The council said there was a “pressing need to deliver tangible and visible peace dividends to the population in the North and other parts of Mali” ahead of elections scheduled for this year.

Mali is one of a string of poor, fragile nations in the Sahel region that have been battered by terror attacks.

The country has joined the so-called “G5 Sahel force” with Mauritania, Niger, Chad and Burkina Faso, pooling military efforts to fight the jihadists.

by Serge DANIEL
Image result for French military, Mali, photos
French soldiers in the Sahel

Chinese thought police in constant surveillance of Xinjiang’s minority Muslim Uighurs — Then detention, Mandarin, law, ethnic unity, de-radicalization, patriotism

December 17, 2017

The Associated Press

KORLA, China (AP) — Nobody knows what happened to the Uighur student after he returned to China from Egypt and was taken away by police.

Not his village neighbors in China’s far west, who haven’t seen him in months. Not his former classmates, who fear Chinese authorities beat him to death.

Not his mother, who lives in a two-story house at the far end of a country road, alone behind walls bleached by the desert sun. She opened the door one afternoon for an unexpected visit by Associated Press reporters, who showed her a picture of a handsome young man posing in a park, one arm in the wind.

“Yes, that’s him,” she said as tears began streaming down her face. “This is the first time I’ve heard anything of him in seven months. What happened?”

“Is he dead or alive?”

The student’s friends think he joined the thousands — possibly tens of thousands — of people, rights groups and academics estimate, who have been spirited without trial into secretive detention camps for alleged political crimes that range from having extremist thoughts to merely traveling or studying abroad. The mass disappearances, beginning the past year, are part of a sweeping effort by Chinese authorities to use detentions and data-driven surveillance to impose a digital police state in the region of Xinjiang and over its Uighurs, a 10-million strong, Turkic-speaking Muslim minority that China says has been influenced by Islamic extremism.

Along with the detention camps, unprecedented levels of police blanket Xinjiang’s streets. Cutting-edge digital surveillance systems track where Uighurs go, what they read, who they talk to and what they say. And under an opaque system that treats practically all Uighurs as potential terror suspects, Uighurs who contact family abroad risk questioning or detention.

The campaign has been led by Chen Quanguo, a Chinese Communist Party official, who was promoted in 2016 to head Xinjiang after subduing another restive region — Tibet. Chen vowed to hunt down Uighur separatists blamed for attacks that have left hundreds dead, saying authorities would “bury terrorists in the ocean of the people’s war and make them tremble.”

Through rare interviews with Uighurs who recently left China, a review of government procurement contracts and unreported documents, and a trip through southern Xinjiang, the AP pieced together a picture of Chen’s war that’s ostensibly rooting out terror — but instead instilling fear.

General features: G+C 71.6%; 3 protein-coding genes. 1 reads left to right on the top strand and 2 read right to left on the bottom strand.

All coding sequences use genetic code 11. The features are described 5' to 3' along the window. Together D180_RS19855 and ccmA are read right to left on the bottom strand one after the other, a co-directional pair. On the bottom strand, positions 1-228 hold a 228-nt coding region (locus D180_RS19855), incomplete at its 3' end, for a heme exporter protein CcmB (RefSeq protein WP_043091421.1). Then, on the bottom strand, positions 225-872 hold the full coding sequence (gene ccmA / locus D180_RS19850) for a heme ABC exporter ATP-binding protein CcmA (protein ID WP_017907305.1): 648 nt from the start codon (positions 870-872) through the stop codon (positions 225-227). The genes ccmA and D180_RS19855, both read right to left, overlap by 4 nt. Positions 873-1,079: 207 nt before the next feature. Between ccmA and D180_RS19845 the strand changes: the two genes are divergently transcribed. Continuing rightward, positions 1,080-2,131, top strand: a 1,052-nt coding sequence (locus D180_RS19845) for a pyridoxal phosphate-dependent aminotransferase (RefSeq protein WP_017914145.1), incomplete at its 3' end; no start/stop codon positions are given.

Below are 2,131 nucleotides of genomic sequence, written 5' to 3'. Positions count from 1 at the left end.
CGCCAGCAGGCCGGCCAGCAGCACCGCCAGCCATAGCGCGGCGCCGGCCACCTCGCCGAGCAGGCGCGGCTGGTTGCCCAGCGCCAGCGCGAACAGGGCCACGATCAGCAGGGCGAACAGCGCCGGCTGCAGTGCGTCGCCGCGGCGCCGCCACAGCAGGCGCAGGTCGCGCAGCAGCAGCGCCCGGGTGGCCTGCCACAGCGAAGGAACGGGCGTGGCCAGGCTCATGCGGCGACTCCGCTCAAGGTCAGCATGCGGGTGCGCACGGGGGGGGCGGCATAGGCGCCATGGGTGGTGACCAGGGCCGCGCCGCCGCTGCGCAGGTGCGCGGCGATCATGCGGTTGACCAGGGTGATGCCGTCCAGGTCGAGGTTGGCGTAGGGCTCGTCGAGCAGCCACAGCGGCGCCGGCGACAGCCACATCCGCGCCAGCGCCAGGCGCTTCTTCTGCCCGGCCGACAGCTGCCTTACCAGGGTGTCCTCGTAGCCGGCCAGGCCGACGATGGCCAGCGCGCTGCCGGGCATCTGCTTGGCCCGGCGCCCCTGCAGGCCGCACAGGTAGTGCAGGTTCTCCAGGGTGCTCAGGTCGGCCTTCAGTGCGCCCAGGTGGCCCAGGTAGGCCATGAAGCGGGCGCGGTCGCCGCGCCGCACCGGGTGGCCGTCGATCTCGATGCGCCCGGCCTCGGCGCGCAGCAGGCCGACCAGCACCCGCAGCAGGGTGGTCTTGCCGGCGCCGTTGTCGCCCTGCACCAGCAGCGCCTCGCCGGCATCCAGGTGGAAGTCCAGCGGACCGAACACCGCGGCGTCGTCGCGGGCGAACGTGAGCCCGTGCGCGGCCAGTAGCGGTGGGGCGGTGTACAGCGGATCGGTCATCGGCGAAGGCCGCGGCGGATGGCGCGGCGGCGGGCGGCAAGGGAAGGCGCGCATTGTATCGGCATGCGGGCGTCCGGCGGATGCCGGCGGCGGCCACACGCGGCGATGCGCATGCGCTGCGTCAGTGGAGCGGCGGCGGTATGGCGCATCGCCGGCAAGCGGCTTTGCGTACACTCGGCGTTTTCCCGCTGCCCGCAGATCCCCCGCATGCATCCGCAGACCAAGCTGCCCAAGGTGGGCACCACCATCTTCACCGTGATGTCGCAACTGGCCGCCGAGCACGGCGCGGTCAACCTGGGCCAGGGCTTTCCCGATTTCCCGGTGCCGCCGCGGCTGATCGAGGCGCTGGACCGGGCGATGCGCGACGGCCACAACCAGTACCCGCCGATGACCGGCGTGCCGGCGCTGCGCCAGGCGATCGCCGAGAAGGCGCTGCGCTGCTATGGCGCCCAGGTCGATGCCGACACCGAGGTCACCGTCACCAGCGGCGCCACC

Most of the more than a dozen Uighurs interviewed for this story spoke on condition of anonymity for fear that Chinese authorities would punish them or their family members. The AP is withholding the student’s name and other personal information to protect people who fear government retribution.

Chen and the Xinjiang regional government did not respond to repeated requests for comment. But China’s government describes its Xinjiang security policy as a “strike hard” campaign that’s necessary following a series of attacks in 2013 and 2014, including a mass knifing in a train station that killed 33. A Hotan city propaganda official, Bao Changhui, told the AP: “If we don’t do this, it will be like several years ago — hundreds will die.”

China also says the crackdown is only half the picture. It points to decades of heavy economic investment and cultural assimilation programs and measures like preferential college admissions for Uighurs.

Officials say the security is needed now more than ever because Uighur militants have been fighting alongside Islamic extremists in Syria. But Uighur activists and international human rights groups argue that repressive measures are playing into the hands of the likes of al-Qaida, which has put out Uighur-language recruiting videos condemning Chinese oppression.

“So much hate and desire for revenge are building up,” said Rukiye Turdush, a Uighur activist in Canada. “How does terrorism spread? When people have nowhere to run.”



The government has referred to its detention program as “vocational training,” but its main purpose appears to be indoctrination. A memo published online by the Xinjiang human resources office described cities, including Korla, beginning “free, completely closed-off, militarized” training sessions in March that last anywhere from 3 months to 2 years.

Uighurs study “Mandarin, law, ethnic unity, de-radicalization, patriotism” and abide by the “five togethers” — live, do drills, study, eat and sleep together.